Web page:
14. Hey Tee. First off, I recommend that you modify your mousemove function. The one that you have could be improved like so: node.addEventListener("mousemove", e => { const x = e.clientX / 10; const y = e.clientY / 10; gsap.to(blurRef.current, { yPercent: -30, x, y, duration: 1, overwrite: "auto" // very important }) }) However you could go even further improving the performance using GSAP's .quickSetter() which is what I would do in your position. When combining animations that are animating the same properties of the same objects, it's usually best to animate a container of the element with one animation and the actual element with the other element. That way you don't have to worry about managing the combination of the animations, it just works because the animations are on different elements. So I would recommend adding a new container just around your blur element and animating that with one of your two animations. In terms of writing that CSS animation in GSAP, here you go: gsap.fromTo(blurRefContainer.current, { y: -10 }, { y: 15, repeat: -1, yoyo: true ease: "power1.inOut", duration: 1 });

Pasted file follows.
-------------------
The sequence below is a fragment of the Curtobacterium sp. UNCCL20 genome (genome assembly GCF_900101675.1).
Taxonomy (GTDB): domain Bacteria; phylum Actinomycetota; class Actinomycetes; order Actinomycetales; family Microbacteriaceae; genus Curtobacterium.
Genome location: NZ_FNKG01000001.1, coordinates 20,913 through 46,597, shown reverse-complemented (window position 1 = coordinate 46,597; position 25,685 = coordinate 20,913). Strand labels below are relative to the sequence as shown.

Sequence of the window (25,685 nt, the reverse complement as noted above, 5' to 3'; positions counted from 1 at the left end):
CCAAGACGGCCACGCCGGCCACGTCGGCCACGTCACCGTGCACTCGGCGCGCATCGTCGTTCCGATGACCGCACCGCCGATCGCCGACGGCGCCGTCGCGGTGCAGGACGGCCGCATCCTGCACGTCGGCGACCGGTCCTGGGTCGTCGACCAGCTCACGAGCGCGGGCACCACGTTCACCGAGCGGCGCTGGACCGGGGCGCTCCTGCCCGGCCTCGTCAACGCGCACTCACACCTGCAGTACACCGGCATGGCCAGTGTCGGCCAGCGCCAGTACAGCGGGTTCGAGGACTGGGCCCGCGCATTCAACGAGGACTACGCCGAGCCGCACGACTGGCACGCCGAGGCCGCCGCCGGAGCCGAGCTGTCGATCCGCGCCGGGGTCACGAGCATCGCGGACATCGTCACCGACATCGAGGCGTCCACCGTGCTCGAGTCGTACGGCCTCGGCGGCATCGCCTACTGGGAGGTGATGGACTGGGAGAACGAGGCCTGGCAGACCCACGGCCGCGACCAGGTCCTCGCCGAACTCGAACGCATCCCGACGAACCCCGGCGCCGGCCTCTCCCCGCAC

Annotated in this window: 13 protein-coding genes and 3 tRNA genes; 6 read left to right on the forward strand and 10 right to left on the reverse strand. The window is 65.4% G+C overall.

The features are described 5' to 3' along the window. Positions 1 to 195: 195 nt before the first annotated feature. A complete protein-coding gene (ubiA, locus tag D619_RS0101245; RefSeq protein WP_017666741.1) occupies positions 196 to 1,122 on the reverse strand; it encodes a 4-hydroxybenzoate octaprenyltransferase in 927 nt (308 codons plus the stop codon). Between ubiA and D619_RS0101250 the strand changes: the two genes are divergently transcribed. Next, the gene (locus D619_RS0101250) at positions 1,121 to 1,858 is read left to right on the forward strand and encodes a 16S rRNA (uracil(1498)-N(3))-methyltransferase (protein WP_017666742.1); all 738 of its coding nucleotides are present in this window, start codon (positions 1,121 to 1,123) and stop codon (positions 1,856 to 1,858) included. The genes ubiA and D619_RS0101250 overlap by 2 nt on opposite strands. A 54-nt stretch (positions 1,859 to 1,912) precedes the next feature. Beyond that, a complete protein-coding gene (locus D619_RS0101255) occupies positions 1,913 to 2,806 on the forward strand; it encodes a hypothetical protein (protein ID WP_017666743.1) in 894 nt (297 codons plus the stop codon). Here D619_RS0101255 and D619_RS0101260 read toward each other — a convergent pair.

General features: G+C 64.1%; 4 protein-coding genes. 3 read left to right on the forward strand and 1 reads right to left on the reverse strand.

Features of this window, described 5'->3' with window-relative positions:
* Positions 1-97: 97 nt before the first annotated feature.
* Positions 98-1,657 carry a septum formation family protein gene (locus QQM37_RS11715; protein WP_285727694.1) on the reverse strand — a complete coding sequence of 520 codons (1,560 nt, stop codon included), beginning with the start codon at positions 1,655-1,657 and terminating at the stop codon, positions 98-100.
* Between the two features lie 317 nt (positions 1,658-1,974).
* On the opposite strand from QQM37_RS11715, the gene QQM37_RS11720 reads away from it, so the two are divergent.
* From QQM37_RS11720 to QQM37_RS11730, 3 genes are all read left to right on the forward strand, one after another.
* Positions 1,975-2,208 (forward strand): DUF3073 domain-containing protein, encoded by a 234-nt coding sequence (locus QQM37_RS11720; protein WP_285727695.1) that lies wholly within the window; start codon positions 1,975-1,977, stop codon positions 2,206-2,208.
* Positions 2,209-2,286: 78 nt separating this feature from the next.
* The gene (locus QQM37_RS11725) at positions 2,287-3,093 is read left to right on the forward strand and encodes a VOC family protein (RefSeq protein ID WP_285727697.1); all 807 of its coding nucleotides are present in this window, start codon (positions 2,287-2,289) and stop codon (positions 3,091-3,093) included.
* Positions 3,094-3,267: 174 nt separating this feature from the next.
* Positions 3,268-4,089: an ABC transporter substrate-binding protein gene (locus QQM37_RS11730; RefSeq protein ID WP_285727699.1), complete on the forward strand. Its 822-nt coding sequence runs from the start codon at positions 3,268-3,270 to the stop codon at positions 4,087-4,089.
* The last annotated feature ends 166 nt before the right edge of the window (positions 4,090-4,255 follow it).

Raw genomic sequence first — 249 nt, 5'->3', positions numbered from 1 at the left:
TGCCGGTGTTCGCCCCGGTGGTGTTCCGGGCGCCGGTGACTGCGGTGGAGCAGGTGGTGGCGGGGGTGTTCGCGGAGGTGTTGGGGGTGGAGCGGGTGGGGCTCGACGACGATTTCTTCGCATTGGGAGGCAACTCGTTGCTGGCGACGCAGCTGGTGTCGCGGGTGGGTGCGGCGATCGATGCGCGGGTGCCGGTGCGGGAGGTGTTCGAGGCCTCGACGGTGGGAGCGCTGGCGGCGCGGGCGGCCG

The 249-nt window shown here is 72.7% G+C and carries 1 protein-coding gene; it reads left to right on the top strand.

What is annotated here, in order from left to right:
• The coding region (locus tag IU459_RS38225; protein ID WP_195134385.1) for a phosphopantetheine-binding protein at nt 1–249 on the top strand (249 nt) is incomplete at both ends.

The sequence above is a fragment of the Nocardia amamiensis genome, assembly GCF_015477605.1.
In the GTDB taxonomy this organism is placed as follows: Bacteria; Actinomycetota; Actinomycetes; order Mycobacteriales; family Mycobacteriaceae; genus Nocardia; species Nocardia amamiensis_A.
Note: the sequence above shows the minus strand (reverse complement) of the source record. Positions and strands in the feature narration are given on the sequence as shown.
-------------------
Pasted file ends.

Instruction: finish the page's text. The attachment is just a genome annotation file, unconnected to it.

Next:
15. Hi, I am using Tweenmax and ScrollToPlugin for smooth scroll effect on my website. I have used following code for same. $(function() { var $window = $('#outerWrapper'); //Window object var scrollTime = 2.5; //Scroll time var scrollDistance = 400; //Distance. Use smaller value for shorter scroll and greater value for longer scroll $window.on("mousewheel wheel DOMMouseScroll touchmove tick", function(event) { event.preventDefault(); var delta = event.originalEvent.wheelDelta / 120 || -event.originalEvent.detail / 2; var scrollTop = $window.scrollTop(); var finalScroll = scrollTop - parseInt(delta * scrollDistance); TweenMax.to($window, scrollTime, { scrollTo: { y: finalScroll, autoKill: true }, ease: Power1.easeIn, //For more easing functions see https://api.greensock.com/js/com/greensock/easing/package-detail.html autoKill: true, overwrite: 5 }); }); }); and it really works great on mouse wheel scroll. I want same effect of smooth scroll when someone try to scroll website using trackpad on laptop. Is any solution for same? I tried with all events "$window.on("mousewheel wheel DOMMouseScroll touchmove tick", function(event) { " but this gives regular scroll while using trackpad, not smooth scroll effect.